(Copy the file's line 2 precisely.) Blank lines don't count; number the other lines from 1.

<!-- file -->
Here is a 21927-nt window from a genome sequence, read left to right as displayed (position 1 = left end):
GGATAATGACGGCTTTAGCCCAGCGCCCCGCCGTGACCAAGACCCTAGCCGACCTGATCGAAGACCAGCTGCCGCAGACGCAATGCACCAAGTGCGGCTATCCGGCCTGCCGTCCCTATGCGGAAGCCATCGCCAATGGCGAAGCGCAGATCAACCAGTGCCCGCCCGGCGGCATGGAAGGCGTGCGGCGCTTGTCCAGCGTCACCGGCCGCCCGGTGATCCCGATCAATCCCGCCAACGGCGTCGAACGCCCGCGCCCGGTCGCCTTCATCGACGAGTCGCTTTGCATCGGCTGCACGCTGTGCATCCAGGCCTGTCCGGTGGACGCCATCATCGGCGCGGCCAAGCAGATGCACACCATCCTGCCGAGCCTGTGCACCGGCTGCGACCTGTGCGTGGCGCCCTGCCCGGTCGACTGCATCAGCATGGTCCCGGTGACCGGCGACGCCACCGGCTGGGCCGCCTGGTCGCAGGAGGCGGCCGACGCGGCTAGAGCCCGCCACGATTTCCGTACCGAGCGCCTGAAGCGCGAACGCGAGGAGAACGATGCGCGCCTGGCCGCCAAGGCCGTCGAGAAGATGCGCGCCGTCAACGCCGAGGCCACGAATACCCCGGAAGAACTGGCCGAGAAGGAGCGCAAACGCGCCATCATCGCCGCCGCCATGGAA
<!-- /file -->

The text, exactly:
GGATAATGACGGCTTTAGCCCAGCGCCCCGCCGTGACCAAGACCCTAGCCGACCTGATCGAAGACCAGCTGCCGCAGACGCAATGCACCAAGTGCGGCTATCCGGCCTGCCGTCCCTATGCGGAAGCCATCGCCAATGGCGAAGCGCAGATCAACCAGTGCCCGCCCGGCGGCATGGAAGGCGTGCGGCGCTTGTCCAGCGTCACCGGCCGCCCGGTGATCCCGATCAATCCCGCCAACGGCGTCGAACGCCCGCGCCCGGTCGCCTTCATCGACGAGTCGCTTTGCATCGGCTGCACGCTGTGCATCCAGGCCTGTCCGGTGGACGCCATCATCGGCGCGGCCAAGCAGATGCACACCATCCTGCCGAGCCTGTGCACCGGCTGCGACCTGTGCGTGGCGCCCTGCCCGGTCGACTGCATCAGCATGGTCCCGGTGACCGGCGACGCCACCGGCTGGGCCGCCTGGTCGCAGGAGGCGGCCGACGCGGCTAGAGCCCGCCACGATTTCCGTACCGAGCGCCTGAAGCGCGAACGCGAGGAGAACGATGCGCGCCTGGCCGCCAAGGCCGTCGAGAAGATGCGCGCCGTCAACGCCGAGGCCACGAATACCCCGGAAGAACTGGCCGAGAAGGAGCGCAAACGCGCCATCATCGCCGCCGCCATGGAA